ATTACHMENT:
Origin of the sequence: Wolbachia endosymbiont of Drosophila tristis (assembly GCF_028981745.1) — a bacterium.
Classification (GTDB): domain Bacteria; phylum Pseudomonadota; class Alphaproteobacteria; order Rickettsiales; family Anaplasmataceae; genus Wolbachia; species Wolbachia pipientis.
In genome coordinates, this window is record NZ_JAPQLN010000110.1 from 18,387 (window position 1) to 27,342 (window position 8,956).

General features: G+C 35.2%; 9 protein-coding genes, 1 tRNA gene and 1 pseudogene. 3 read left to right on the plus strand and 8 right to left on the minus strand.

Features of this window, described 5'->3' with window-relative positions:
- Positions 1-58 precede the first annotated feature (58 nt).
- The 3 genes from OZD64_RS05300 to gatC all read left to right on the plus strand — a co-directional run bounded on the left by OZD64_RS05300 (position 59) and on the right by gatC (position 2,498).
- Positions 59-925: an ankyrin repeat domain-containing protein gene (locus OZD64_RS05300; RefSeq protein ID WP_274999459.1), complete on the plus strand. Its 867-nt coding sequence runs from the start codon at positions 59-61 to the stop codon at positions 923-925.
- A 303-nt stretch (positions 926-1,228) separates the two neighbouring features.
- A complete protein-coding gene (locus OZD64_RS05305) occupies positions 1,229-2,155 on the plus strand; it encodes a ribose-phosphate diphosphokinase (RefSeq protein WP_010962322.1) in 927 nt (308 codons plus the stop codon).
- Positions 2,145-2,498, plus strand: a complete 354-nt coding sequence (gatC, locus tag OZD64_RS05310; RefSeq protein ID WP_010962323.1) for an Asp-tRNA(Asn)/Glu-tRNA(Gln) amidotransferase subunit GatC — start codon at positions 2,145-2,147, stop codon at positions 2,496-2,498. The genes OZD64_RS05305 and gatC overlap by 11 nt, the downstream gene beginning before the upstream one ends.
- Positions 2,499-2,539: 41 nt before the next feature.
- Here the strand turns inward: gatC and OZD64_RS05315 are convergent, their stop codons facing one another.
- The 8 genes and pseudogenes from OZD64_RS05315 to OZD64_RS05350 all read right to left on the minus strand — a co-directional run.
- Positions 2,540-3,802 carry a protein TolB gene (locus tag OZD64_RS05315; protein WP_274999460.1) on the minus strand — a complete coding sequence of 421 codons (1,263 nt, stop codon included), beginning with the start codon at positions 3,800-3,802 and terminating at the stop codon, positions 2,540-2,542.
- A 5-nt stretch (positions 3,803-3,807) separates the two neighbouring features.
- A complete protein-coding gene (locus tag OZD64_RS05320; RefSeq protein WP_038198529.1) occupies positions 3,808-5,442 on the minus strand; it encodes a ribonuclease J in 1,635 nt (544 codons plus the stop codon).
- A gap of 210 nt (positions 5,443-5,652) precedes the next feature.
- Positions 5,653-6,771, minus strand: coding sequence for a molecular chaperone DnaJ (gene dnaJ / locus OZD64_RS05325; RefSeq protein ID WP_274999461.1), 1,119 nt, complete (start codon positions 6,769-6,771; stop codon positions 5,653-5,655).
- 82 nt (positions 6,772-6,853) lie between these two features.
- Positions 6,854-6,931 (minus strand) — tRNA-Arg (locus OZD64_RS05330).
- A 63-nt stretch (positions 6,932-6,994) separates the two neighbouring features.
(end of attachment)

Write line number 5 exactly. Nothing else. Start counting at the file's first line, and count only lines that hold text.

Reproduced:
Features of this window, described 5'->3' with window-relative positions: